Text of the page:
I searched the Web to see if other Thunderbird users had come across this problem, and found several reports of similar problems, although not identical. The most promising page I found was in the Mozilla support forums for Thunderbird: Why do my sent messages magically add “�” at the end of my sentences?. However, none of the various fixes suggested in that thread worked in my case. My Thunderbird installation was configured to use ‘Unicode (UTF-8)’ text encoding for Outgoing Mail and Western (ISO-8859-1) for Incoming Mail ( ‘Edit’ > ‘Preferences’ > ‘General’ > ‘Language & Appearance’ > ‘Advanced…’ > ‘Text Encoding’). I changed the text encoding for incoming mail to ‘Unicode (UTF-8)’ but that made no difference. I ticked ‘When possible, use the default text encoding in replies’ but that also made no difference. Anyway, I left the settings like that and hoped an update to Thunderbird would fix the issue.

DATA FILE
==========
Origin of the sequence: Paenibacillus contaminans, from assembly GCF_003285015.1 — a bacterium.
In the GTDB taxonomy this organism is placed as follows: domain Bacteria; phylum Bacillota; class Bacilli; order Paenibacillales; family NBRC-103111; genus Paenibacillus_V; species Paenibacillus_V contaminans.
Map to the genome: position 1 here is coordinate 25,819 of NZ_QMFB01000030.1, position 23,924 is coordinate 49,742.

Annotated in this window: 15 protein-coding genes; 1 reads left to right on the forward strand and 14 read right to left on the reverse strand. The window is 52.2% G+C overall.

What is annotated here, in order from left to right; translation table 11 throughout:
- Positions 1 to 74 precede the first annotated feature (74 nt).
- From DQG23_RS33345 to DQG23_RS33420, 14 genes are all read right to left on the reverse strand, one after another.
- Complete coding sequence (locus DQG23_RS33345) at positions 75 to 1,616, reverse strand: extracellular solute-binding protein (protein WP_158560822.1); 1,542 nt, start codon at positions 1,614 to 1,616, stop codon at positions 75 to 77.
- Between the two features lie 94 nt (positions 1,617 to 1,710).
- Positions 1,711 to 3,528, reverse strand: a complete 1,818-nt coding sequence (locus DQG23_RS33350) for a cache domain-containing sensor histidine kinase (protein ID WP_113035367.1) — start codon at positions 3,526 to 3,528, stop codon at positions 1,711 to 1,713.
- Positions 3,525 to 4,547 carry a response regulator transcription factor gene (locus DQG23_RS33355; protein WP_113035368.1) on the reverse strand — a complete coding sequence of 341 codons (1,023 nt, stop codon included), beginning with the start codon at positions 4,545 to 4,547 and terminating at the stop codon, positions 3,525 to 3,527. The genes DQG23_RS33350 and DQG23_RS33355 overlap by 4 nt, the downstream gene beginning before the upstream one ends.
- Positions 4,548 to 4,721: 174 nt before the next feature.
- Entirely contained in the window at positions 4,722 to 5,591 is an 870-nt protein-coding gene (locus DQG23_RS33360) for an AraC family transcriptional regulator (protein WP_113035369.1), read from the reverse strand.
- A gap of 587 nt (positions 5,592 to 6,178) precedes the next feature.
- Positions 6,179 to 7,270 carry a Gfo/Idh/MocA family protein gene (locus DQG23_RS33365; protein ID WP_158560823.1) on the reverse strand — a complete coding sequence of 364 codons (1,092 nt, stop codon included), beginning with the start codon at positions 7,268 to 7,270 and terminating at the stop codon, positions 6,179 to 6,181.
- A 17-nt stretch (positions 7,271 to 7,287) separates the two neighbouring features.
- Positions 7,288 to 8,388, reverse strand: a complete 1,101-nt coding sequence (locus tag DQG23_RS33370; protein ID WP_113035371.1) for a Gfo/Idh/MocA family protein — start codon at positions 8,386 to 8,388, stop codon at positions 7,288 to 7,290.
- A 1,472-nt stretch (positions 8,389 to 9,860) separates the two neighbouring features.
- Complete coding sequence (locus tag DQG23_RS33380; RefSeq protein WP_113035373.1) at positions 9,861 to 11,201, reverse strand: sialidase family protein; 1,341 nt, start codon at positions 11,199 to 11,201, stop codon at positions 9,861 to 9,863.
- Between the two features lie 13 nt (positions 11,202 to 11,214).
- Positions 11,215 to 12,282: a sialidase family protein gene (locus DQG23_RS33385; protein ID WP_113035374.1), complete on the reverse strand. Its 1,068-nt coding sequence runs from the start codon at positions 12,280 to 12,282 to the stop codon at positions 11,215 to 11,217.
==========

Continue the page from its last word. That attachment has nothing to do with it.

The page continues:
I was not sure if the problem started with an upgrade to Thunderbird, or whether the switch to Microsoft 365 was the cause. I suspect Microsoft 365 is the culprit because the problem does not occur when I use other e-mail accounts. Anyway, it is annoying and I have still not found a fix for it. One of the replies in the above-mentioned Thunderbird support thread is not identical to what I’m seeing, but it looks to be essentially the same problem:

Jorg K
2/4/18, 6:17 AM

There is NO bug in Thunderbird. Sadly some US ISP’s like AT&T and Bellsouth have started *corrupting* their customers’ e-mail.

If the customer sends in windows-1252 and includes for example special punctuation characters or a non-break space xA0, the ISP doesn’t correctly interpret the the message as windows-1252 but as UTF-8. In UTF-8, xA0 is not valid and gets replaced by the so-called replacement character, � (0xEF 0xBF 0xBD).